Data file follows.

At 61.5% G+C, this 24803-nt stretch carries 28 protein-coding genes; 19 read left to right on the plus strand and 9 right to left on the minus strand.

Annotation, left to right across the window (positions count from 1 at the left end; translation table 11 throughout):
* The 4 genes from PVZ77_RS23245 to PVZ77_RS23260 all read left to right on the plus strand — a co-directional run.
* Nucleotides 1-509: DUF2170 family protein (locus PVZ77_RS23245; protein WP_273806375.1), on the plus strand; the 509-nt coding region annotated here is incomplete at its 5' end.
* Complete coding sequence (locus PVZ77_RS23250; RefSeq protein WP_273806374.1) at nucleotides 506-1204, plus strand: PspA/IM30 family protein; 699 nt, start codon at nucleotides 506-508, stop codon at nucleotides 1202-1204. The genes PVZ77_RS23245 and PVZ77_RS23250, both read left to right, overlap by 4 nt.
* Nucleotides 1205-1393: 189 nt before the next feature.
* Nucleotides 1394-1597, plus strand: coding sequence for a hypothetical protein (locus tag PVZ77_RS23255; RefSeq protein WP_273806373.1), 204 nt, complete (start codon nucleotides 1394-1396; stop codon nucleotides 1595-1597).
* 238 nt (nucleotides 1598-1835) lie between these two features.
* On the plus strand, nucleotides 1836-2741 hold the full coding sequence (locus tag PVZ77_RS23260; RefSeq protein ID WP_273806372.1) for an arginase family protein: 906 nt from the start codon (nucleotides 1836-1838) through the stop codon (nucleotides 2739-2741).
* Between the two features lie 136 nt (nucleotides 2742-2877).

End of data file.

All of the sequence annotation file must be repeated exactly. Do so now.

At 61.5% G+C, this 24803-nt stretch carries 28 protein-coding genes; 19 read left to right on the plus strand and 9 right to left on the minus strand.

Annotation, left to right across the window (positions count from 1 at the left end; translation table 11 throughout):
* The 4 genes from PVZ77_RS23245 to PVZ77_RS23260 all read left to right on the plus strand — a co-directional run.
* Nucleotides 1-509: DUF2170 family protein (locus PVZ77_RS23245; protein WP_273806375.1), on the plus strand; the 509-nt coding region annotated here is incomplete at its 5' end.
* Complete coding sequence (locus PVZ77_RS23250; RefSeq protein WP_273806374.1) at nucleotides 506-1204, plus strand: PspA/IM30 family protein; 699 nt, start codon at nucleotides 506-508, stop codon at nucleotides 1202-1204. The genes PVZ77_RS23245 and PVZ77_RS23250, both read left to right, overlap by 4 nt.
* Nucleotides 1205-1393: 189 nt before the next feature.
* Nucleotides 1394-1597, plus strand: coding sequence for a hypothetical protein (locus tag PVZ77_RS23255; RefSeq protein WP_273806373.1), 204 nt, complete (start codon nucleotides 1394-1396; stop codon nucleotides 1595-1597).
* 238 nt (nucleotides 1598-1835) lie between these two features.
* On the plus strand, nucleotides 1836-2741 hold the full coding sequence (locus tag PVZ77_RS23260; RefSeq protein ID WP_273806372.1) for an arginase family protein: 906 nt from the start codon (nucleotides 1836-1838) through the stop codon (nucleotides 2739-2741).
* Between the two features lie 136 nt (nucleotides 2742-2877).